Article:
Should You Offer “Paw-ternity” Leave to Employees?
As pets become an increasingly important part of the family, they have also reshaped the workplace. In addition to initiating pet-friendly offices and hosting Take Your Dog to Work Day events, some companies are now granting “paw-ternity” leaves to their employees. This new benefit (also sometimes referred to as “fur-ternity” leave) allows employees to work from home in order to welcome a new pet. A New York Times article recently covered this phenomenon by profiling a pet owner whose company allowed him to take paw-ternity leave for a week in order to care for his new goldendoodle.
Paw-ternity leave represents a shift in workplace culture. Whereas tech companies and start-ups have boasted features designed to keep employees in the office such as free food, laundry services, hair salons and gyms, this new policy shows a greater respect for employees’ lives outside of the workplace. It also isn’t a trend limited to the pet industry—the dog owner profiled in the Times article is employed by a marketing company.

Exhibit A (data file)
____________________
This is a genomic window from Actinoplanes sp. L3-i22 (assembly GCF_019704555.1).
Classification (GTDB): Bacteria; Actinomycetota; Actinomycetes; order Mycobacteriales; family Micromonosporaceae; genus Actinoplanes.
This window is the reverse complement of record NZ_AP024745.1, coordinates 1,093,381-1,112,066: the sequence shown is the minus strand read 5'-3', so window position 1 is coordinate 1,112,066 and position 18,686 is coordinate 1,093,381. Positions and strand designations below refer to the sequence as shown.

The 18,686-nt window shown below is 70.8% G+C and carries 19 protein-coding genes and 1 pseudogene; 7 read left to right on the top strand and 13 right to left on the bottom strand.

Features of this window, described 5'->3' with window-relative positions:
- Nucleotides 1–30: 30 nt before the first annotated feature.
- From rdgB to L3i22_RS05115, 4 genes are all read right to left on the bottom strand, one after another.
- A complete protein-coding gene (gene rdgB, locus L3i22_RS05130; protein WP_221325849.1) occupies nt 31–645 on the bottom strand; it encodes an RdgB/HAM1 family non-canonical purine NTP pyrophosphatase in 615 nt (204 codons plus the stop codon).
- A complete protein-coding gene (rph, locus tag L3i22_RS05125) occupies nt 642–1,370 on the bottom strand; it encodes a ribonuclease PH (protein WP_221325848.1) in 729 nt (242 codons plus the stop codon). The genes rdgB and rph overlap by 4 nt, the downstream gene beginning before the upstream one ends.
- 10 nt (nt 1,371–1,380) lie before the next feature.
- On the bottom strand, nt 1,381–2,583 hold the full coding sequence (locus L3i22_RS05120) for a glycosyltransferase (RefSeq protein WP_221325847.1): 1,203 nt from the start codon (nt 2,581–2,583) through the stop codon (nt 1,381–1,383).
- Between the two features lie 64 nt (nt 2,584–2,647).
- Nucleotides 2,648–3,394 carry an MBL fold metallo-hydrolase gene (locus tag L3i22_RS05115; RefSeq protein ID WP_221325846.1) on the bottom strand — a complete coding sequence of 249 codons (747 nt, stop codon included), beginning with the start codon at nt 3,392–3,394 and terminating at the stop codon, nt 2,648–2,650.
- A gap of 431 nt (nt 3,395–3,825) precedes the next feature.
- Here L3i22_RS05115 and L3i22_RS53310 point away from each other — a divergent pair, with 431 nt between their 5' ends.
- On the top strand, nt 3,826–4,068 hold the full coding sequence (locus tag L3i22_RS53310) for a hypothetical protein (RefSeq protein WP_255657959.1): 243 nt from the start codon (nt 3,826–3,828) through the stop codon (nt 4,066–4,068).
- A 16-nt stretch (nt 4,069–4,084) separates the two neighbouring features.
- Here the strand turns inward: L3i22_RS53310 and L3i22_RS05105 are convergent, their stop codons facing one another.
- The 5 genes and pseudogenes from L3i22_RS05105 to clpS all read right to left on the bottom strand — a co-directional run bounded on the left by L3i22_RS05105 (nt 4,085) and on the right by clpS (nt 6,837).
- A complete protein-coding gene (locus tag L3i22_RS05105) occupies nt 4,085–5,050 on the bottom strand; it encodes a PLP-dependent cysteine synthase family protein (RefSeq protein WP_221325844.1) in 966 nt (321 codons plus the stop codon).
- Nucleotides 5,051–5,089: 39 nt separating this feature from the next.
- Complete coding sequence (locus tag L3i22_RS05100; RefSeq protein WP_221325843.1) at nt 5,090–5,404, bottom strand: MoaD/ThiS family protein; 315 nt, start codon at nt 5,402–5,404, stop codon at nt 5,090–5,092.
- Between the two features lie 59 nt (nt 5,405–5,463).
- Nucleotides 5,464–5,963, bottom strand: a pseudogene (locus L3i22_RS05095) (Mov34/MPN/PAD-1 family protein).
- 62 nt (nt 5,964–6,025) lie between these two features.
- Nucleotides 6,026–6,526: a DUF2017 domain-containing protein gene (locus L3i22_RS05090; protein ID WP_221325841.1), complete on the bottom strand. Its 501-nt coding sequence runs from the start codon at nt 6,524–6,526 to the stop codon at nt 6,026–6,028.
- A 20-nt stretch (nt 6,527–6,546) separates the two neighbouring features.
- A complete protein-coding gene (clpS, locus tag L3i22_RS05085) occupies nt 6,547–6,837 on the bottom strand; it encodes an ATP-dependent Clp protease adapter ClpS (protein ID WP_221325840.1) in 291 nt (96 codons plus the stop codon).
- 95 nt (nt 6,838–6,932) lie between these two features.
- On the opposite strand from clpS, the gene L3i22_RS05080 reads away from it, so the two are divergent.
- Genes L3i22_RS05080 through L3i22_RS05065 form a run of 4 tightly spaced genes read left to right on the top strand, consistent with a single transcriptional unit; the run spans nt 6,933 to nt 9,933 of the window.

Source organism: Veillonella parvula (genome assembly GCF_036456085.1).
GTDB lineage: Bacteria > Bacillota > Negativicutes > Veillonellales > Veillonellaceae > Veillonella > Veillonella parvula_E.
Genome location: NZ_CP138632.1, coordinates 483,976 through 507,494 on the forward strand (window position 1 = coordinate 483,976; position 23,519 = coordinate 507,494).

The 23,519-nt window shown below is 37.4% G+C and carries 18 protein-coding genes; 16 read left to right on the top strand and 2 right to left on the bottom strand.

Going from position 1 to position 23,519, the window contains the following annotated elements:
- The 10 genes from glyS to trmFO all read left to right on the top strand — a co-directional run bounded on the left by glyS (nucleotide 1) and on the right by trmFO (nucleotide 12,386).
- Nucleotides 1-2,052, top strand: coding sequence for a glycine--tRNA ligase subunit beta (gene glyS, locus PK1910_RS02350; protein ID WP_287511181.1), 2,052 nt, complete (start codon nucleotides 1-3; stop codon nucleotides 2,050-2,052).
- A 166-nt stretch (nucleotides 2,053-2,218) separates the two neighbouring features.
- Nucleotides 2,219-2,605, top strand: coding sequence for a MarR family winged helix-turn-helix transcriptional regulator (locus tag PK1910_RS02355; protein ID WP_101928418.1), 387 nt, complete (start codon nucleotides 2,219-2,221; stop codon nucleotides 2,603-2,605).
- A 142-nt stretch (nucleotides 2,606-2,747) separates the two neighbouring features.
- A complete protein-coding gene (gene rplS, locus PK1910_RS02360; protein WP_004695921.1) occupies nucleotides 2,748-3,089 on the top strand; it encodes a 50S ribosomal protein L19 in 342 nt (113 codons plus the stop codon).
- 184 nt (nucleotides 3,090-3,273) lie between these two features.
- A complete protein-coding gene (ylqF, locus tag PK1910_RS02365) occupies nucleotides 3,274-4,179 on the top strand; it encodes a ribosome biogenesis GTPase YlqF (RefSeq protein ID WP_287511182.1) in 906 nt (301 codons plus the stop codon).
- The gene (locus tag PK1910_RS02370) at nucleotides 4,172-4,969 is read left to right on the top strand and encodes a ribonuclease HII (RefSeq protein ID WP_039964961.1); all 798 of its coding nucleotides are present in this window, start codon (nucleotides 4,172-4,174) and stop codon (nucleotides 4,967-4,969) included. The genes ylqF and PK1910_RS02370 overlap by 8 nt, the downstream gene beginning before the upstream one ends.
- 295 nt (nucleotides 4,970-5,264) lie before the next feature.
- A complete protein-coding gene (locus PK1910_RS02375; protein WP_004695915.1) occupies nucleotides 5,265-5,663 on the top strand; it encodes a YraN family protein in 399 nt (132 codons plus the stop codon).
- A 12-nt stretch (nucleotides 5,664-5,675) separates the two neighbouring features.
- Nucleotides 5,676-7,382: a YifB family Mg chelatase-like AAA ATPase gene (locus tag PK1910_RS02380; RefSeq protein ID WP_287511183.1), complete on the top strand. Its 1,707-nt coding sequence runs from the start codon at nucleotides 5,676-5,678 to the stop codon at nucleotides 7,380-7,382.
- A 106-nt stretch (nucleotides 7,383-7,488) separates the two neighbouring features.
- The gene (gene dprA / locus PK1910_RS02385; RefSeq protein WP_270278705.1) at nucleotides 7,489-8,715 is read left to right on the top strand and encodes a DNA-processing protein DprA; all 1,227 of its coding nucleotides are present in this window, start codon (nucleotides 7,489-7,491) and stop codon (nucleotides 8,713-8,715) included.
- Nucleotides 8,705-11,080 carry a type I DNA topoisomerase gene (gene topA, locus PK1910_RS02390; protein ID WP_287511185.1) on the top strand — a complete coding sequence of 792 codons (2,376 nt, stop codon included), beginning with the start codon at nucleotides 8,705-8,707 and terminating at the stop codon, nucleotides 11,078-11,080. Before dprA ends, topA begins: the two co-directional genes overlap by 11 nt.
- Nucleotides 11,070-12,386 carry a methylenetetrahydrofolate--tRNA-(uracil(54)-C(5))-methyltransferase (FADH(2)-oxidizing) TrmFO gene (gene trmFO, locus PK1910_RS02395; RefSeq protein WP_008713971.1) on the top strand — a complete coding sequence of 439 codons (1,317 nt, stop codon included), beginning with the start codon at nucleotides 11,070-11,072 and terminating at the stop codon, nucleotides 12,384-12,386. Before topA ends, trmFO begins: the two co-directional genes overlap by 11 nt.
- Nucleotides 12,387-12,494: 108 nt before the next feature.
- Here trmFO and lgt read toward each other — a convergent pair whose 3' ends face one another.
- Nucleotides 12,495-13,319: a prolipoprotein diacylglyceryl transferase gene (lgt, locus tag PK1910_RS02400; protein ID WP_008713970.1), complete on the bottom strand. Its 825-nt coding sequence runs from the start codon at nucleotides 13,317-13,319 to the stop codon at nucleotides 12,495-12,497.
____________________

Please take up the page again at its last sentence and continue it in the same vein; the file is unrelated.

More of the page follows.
This new policy could also be a way to recruit employees. Millennials represent the largest group of pet owners, so this benefit is particularly attractive to them. They also place a strong emphasis on work-life balance, and paw-ternity leave would be an optimal way to achieve a greater equilibrium between personal and professional obligations.
There are also potential benefits for pet business owners if they implemented a paw-ternity leave policy. By offering this new benefit, companies and stores could entice new recruits and demonstrate that they are employers that care about their workers. However, it may be a more feasible option for bigger businesses than small, independent retailers. Store employees cannot do their jobs from home and retailers with a limited number of workers may not be able to spare someone for a week.
However, if a business can swing it, paw-ternity leave could be a useful way to foster workplace morale. By offering this compassionate policy, businesses can help pet parents deal with the stressful challenge of transitioning an animal into a new home and gain the trust, respect and loyalty of their workers.